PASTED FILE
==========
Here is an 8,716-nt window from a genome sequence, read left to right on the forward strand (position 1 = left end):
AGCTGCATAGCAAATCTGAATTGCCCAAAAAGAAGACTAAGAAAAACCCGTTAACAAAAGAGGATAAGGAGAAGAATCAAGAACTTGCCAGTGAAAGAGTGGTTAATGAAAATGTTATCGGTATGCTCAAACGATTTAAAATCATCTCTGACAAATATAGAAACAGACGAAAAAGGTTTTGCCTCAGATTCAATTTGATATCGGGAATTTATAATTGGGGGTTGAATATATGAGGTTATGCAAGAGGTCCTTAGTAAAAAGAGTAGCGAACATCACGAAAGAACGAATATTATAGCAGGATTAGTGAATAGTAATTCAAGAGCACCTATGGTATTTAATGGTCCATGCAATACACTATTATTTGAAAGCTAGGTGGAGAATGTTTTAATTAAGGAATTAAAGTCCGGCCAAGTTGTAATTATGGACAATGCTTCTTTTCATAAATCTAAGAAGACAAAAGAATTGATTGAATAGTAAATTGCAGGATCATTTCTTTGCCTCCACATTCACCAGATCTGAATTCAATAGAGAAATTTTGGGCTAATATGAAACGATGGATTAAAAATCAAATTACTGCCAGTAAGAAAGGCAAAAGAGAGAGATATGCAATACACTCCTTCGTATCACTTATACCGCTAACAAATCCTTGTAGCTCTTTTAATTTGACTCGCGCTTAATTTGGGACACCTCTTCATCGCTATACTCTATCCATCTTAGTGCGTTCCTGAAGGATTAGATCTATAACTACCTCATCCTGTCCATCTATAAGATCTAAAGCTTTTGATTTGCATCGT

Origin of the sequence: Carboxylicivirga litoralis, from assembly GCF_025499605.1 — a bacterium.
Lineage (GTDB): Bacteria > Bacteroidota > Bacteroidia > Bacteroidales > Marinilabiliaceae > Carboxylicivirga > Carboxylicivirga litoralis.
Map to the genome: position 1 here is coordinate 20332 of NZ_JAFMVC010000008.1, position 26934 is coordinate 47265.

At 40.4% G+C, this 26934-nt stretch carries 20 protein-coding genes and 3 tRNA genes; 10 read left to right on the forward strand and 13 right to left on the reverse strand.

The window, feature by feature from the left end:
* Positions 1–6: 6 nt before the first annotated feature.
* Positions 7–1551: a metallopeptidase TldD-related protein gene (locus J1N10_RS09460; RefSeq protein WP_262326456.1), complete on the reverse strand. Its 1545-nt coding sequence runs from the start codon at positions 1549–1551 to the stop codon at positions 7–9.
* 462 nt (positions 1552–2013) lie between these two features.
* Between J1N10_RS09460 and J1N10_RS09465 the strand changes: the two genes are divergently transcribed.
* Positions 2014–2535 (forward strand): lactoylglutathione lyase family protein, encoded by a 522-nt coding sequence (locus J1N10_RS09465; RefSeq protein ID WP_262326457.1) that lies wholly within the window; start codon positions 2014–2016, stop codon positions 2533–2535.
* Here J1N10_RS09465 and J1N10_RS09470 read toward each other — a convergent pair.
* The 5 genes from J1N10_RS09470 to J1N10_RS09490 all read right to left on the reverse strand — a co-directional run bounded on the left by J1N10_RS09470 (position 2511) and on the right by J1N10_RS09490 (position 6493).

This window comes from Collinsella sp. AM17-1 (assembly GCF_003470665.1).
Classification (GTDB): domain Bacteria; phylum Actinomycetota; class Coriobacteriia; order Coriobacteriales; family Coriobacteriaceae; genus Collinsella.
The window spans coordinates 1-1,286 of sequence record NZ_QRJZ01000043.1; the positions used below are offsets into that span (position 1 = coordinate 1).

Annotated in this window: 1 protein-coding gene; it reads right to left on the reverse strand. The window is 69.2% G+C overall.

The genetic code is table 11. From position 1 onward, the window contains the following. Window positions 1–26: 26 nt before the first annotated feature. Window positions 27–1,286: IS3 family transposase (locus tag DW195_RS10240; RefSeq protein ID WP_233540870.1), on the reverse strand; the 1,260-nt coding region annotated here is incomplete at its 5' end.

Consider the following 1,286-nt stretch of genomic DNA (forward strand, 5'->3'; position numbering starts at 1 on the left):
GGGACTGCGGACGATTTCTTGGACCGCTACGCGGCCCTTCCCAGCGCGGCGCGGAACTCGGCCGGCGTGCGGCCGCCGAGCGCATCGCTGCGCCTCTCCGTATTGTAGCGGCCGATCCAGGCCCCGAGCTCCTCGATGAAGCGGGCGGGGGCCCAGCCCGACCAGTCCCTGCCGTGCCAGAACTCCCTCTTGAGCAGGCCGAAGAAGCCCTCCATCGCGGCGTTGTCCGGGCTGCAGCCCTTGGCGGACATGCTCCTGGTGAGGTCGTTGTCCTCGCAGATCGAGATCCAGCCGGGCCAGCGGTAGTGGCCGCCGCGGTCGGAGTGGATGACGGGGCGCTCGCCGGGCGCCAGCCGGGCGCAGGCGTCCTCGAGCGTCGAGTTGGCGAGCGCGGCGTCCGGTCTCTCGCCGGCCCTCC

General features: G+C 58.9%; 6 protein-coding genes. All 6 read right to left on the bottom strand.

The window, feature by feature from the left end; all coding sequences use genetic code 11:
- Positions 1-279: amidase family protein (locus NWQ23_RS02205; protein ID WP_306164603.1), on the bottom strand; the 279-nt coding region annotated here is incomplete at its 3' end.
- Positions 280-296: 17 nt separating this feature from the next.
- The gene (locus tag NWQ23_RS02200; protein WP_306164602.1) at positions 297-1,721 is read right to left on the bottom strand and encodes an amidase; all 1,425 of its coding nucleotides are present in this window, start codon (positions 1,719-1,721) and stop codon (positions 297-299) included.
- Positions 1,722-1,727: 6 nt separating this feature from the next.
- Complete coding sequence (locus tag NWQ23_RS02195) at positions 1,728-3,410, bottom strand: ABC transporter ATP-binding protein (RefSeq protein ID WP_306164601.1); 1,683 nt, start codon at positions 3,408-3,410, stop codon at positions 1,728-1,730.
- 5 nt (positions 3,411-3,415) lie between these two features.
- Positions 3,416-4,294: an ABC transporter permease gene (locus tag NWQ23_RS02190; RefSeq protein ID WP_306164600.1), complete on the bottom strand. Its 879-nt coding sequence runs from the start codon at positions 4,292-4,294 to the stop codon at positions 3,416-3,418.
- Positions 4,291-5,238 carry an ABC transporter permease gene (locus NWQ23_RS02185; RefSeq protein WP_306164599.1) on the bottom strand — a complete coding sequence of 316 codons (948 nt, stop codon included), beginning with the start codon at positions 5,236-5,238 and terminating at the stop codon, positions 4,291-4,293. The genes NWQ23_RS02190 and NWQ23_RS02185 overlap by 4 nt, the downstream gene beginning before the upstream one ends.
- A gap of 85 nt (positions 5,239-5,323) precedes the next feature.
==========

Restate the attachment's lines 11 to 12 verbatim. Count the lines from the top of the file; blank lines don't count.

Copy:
* Between J1N10_RS09460 and J1N10_RS09465 the strand changes: the two genes are divergently transcribed.
* Positions 2014–2535 (forward strand): lactoylglutathione lyase family protein, encoded by a 522-nt coding sequence (locus J1N10_RS09465; RefSeq protein ID WP_262326457.1) that lies wholly within the window; start codon positions 2014–2016, stop codon positions 2533–2535.